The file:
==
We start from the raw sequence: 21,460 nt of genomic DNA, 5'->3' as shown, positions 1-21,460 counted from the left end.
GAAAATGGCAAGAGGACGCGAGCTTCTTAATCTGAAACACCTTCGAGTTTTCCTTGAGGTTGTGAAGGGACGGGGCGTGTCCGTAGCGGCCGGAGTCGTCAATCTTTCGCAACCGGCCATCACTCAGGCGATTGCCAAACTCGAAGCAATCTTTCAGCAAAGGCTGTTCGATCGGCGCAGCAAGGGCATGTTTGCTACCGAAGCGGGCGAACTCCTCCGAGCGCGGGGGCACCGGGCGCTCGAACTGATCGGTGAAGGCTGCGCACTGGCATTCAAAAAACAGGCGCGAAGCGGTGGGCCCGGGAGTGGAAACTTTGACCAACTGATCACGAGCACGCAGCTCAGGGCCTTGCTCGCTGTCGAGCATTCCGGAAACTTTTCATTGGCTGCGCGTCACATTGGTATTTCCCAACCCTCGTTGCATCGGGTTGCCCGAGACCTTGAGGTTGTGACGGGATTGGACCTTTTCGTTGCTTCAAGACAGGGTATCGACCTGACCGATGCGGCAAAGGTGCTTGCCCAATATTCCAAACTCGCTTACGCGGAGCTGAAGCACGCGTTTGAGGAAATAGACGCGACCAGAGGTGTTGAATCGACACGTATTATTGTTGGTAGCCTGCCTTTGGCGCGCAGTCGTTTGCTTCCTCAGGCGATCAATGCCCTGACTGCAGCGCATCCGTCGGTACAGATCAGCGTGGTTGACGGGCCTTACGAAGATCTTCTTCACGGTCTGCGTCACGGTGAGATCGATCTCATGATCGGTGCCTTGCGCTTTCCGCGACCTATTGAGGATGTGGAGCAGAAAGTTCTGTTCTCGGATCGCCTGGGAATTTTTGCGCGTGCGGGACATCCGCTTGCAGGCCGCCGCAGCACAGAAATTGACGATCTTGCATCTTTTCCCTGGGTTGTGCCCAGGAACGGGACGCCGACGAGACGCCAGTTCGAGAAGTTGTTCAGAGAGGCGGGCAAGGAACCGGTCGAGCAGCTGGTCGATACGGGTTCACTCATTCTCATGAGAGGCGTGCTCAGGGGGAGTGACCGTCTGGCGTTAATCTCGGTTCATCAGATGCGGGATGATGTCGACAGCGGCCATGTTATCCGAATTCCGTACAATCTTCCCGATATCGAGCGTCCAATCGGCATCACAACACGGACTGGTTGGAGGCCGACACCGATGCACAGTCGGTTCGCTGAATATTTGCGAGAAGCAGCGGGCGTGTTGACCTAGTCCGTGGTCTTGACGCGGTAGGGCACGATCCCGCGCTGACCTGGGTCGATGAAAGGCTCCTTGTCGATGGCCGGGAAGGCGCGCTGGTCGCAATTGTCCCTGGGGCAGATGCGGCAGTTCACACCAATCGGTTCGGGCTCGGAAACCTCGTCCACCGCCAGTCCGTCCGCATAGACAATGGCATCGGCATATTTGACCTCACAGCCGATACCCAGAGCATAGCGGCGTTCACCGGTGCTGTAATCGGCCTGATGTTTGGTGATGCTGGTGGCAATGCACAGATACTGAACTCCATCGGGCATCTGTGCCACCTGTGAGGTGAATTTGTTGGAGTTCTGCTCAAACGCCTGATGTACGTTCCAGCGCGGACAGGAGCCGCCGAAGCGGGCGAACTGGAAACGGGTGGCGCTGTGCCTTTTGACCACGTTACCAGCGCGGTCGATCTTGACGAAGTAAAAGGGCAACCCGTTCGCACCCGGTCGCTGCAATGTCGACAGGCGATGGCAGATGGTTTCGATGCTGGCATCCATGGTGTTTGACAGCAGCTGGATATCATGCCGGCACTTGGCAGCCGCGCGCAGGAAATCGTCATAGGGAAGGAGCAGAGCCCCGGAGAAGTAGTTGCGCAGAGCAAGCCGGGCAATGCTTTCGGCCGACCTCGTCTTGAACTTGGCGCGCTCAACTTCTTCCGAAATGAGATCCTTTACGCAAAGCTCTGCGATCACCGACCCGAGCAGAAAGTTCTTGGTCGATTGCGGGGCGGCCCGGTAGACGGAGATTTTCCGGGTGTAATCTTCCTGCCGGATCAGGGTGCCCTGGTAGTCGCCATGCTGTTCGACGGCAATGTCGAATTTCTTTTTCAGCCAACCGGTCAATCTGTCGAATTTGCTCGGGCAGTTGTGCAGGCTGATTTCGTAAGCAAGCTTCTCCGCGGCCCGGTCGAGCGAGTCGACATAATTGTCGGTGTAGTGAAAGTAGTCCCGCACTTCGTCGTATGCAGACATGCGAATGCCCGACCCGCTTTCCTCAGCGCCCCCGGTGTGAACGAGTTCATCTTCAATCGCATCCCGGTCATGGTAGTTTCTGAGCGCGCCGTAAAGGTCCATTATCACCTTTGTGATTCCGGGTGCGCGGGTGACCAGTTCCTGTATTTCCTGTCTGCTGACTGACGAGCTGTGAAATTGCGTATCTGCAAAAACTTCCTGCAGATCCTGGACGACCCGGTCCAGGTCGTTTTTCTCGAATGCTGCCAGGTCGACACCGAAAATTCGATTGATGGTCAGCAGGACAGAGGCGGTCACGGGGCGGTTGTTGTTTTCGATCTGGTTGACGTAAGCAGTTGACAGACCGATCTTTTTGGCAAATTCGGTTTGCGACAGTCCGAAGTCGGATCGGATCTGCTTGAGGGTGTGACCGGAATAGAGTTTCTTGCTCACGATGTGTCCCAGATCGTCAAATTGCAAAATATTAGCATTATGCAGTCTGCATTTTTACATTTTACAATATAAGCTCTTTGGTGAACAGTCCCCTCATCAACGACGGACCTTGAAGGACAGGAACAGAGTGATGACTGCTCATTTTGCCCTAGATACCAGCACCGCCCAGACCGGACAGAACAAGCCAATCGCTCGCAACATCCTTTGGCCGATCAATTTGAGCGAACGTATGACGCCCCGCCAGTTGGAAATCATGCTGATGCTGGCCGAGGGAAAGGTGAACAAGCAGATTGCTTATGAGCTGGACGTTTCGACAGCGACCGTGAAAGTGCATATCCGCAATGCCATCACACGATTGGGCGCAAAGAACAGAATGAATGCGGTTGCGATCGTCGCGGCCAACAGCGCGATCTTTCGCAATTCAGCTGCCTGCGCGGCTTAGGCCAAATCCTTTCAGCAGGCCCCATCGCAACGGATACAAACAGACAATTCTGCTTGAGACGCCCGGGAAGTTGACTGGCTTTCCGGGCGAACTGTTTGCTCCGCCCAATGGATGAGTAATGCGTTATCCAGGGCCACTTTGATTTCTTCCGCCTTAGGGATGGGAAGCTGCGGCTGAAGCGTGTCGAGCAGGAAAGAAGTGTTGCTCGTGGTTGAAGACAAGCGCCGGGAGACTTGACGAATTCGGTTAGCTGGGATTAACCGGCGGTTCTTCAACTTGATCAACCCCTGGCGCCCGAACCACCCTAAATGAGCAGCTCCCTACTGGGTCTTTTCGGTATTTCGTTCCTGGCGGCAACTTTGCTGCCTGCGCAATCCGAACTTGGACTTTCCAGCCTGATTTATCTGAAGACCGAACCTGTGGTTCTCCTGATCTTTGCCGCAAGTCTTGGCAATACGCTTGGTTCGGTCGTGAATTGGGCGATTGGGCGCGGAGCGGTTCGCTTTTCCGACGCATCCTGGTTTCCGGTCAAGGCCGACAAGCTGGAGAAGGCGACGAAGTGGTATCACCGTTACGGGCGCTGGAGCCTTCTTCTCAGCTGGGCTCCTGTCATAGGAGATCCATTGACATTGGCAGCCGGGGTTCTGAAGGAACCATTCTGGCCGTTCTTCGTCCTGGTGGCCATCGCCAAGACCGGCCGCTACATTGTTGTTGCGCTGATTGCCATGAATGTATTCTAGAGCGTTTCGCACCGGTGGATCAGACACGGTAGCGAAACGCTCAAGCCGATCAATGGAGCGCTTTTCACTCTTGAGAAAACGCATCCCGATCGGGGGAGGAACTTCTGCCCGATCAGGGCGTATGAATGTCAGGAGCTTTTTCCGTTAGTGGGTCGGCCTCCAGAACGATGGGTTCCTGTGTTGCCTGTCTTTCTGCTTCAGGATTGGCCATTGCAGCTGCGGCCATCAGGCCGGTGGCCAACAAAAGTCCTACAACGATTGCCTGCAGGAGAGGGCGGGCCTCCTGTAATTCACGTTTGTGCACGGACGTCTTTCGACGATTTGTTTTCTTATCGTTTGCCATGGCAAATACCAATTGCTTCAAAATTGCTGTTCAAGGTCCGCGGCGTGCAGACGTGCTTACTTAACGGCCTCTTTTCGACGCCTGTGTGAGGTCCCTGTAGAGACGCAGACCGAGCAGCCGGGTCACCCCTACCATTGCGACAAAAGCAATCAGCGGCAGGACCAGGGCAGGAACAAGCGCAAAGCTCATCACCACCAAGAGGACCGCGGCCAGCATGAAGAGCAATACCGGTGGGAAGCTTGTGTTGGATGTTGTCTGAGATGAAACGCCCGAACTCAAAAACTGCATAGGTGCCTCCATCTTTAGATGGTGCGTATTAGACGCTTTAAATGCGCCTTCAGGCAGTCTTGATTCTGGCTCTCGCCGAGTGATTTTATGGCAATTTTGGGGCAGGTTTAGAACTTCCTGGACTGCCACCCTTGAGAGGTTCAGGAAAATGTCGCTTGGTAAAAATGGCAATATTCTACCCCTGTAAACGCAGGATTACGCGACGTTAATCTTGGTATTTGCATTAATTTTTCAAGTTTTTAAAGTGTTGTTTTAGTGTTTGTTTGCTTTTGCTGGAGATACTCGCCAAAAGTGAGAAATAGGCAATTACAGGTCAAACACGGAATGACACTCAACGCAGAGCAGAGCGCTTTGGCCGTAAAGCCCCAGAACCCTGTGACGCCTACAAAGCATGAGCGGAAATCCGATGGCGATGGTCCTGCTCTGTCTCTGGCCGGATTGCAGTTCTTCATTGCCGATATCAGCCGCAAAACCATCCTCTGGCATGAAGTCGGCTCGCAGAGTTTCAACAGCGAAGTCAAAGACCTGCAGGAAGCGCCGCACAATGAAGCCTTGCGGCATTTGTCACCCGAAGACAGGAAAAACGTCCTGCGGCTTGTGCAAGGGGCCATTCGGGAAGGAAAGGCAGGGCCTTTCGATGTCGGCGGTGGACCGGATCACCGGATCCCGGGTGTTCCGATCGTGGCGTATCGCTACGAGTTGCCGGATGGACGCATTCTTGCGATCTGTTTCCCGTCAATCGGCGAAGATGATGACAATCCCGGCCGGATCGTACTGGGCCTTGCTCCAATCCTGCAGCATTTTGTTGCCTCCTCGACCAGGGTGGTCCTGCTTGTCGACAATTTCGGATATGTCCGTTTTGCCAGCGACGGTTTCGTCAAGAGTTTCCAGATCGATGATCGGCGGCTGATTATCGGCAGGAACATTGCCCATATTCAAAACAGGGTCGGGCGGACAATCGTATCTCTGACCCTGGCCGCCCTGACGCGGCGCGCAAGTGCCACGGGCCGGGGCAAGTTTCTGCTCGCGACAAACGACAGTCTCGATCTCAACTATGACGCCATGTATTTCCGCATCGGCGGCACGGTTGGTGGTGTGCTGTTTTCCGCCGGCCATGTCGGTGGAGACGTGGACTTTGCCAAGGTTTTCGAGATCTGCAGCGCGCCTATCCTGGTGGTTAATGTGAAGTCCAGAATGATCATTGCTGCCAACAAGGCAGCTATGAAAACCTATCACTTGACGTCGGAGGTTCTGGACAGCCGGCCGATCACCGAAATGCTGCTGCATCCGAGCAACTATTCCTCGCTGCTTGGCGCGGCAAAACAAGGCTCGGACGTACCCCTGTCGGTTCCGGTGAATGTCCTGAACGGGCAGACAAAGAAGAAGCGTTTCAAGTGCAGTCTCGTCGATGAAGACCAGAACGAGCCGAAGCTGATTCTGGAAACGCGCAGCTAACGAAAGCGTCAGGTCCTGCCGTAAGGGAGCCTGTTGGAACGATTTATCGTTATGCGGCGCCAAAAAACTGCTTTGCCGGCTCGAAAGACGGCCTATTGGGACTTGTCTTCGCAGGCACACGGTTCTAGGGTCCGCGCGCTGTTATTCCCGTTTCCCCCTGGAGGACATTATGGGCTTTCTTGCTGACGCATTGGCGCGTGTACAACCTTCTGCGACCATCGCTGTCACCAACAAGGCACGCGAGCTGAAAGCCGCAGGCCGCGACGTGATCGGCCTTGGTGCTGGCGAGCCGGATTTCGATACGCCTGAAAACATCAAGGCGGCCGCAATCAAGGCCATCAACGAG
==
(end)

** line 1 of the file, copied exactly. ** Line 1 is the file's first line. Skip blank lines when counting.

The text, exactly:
We start from the raw sequence: 21,460 nt of genomic DNA, 5'->3' as shown, positions 1-21,460 counted from the left end.